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TAGS: charles champlin, cinderella, imogen sara smith, inherent vice, jean grémillon, jesse baaron, kenneth branagh, la weekly, los angeles times, men's central jail, reverse shot, roxane gay, the new inquiry, virginia quarterly review


Emoji

1. "Smile, You're Speaking EMOJI." Adam Sternbergh, for New York magazine, on the rapid evolution of a wordless tongue.

"This elasticity of meaning is a large part of the appeal and, perhaps, the genius of emoji. They have proved to be well suited to the kind of emotional heavy lifting for which written language is often clumsy or awkward or problematic, especially when it's relayed on tiny screens, tapped out in real time, using our thumbs. These seemingly infantile cartoons are instantly recognizable, which makes them understandable even across linguistic barriers. Yet the implications of emoji—their secret meanings—are constantly in flux."

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TAGS: Adam Sternbergh, charles taylor, charli xcx, emoji, genevieve koski, hollywood, jillian mapes, new york magazine, pitchfork, pitchfork music festival, Sleater-Kinney, st. vincent, the dissolve, the happy wanderer, the sopranos, todd vanderwerff


Christopher Nolan

1. "Christopher Nolan Breaks Silence on Interstellar Sound (Exclusive)." The director says the movie's 'adventurous and creative' sound is 'the right approach for this experiential film.'

"Nolan attributed Interstellar's sound to 'very tight teamwork' among composer Hans Zimmer, re-recording mixers Gary Rizzo and Gregg Landaker and sound designer Richard King. 'We made carefully considered creative decisions,' he said. 'There are particular moments in this film where I decided to use dialogue as a sound effect, so sometimes it's mixed slightly underneath the other sound effects or in the other sound effects to emphasize how loud the surrounding noise is. It's not that nobody has ever done these things before, but it's a little unconventional for a Hollywood movie.'"

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TAGS: charles taylor, chris strompolos, christopher nolan, eric zala, gary rizzo, gregg landaker, hans zimmer, hayao miyazaki, hickey & bogg, inherent vice, interstellar, john semley, los angeles review of books, los angeles times, raiders of the lost ark, rebecca keegan, rollin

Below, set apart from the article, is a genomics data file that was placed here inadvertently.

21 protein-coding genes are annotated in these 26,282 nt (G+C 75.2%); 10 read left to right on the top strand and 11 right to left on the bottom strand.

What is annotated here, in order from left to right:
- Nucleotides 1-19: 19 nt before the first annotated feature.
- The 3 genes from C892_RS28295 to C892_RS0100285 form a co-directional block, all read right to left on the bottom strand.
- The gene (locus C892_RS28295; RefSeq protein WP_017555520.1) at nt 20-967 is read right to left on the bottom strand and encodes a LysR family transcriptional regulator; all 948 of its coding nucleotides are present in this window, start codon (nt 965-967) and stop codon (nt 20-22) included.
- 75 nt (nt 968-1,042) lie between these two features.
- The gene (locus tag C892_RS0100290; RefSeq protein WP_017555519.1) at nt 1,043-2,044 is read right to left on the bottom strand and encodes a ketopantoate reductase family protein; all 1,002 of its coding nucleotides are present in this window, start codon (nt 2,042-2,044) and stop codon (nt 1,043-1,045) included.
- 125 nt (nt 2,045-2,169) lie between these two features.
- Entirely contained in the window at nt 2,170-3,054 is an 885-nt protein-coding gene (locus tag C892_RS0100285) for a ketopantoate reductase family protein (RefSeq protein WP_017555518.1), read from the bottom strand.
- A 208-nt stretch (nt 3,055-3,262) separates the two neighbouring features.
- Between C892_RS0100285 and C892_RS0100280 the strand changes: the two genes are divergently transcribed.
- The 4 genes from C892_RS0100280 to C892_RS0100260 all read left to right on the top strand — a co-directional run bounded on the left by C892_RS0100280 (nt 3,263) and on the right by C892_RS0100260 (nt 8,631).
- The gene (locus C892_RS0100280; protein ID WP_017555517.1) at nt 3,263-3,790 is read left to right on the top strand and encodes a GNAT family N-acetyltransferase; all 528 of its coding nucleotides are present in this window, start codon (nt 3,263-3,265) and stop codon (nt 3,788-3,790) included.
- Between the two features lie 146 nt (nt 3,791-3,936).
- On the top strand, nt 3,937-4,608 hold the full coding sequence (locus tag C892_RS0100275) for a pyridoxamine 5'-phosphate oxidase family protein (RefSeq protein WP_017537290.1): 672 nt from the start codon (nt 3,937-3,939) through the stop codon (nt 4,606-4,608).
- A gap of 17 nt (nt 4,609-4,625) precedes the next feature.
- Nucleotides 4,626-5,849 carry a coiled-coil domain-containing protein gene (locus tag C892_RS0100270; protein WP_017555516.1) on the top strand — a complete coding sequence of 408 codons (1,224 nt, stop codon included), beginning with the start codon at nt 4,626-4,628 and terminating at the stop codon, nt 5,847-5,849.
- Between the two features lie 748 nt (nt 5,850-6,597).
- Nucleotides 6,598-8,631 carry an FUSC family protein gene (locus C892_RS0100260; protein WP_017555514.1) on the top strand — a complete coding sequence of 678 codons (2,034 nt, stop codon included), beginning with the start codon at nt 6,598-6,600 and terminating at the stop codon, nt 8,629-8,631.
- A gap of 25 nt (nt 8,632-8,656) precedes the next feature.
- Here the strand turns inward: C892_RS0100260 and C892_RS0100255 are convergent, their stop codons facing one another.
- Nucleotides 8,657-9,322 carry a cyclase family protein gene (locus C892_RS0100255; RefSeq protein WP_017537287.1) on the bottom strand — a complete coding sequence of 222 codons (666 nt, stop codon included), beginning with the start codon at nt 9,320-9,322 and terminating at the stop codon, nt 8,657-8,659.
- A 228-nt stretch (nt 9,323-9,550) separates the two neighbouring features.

Contact

1. "Robert Zemeckis's Contact Is the Proto-Interstellar." Nick Schager says the two have more in common than you might recall.

"Contact tries to bridge the divide between faith and science by contending, finally, that both can—and, in many cases, must—coexist, a notion that also comes through in Interstellar's gonzo third-act plummet down its own pseudo-spiritual wormhole. That McConaughey (as Palmer Joss) embodies Contact's have-it-two-ways attitude is thus a further, fitting conduit between Zemeckis and Nolan's films, which also both utilize cutting-edge aesthetics on a grand scale. Be it an opening three-minute reverse-zoom from the Earth to the cosmos—which, in 1997, was the longest all-CG scene in movie history—or a pair of beautiful mirroring shots following Ellie running through a house and a satellite station (respectively), Zemeckis's artistry is at once imposing and subtle. Even without the IMAX proportions available to Nolan, Contact stands as a technologically breathtaking blockbuster that marries all manner of disparate imagery, from traditional compositions to computer-generated spectacles to TV-filtered action that includes cleverly reconfigured vérité footage of President Clinton commenting on the alien communiqué."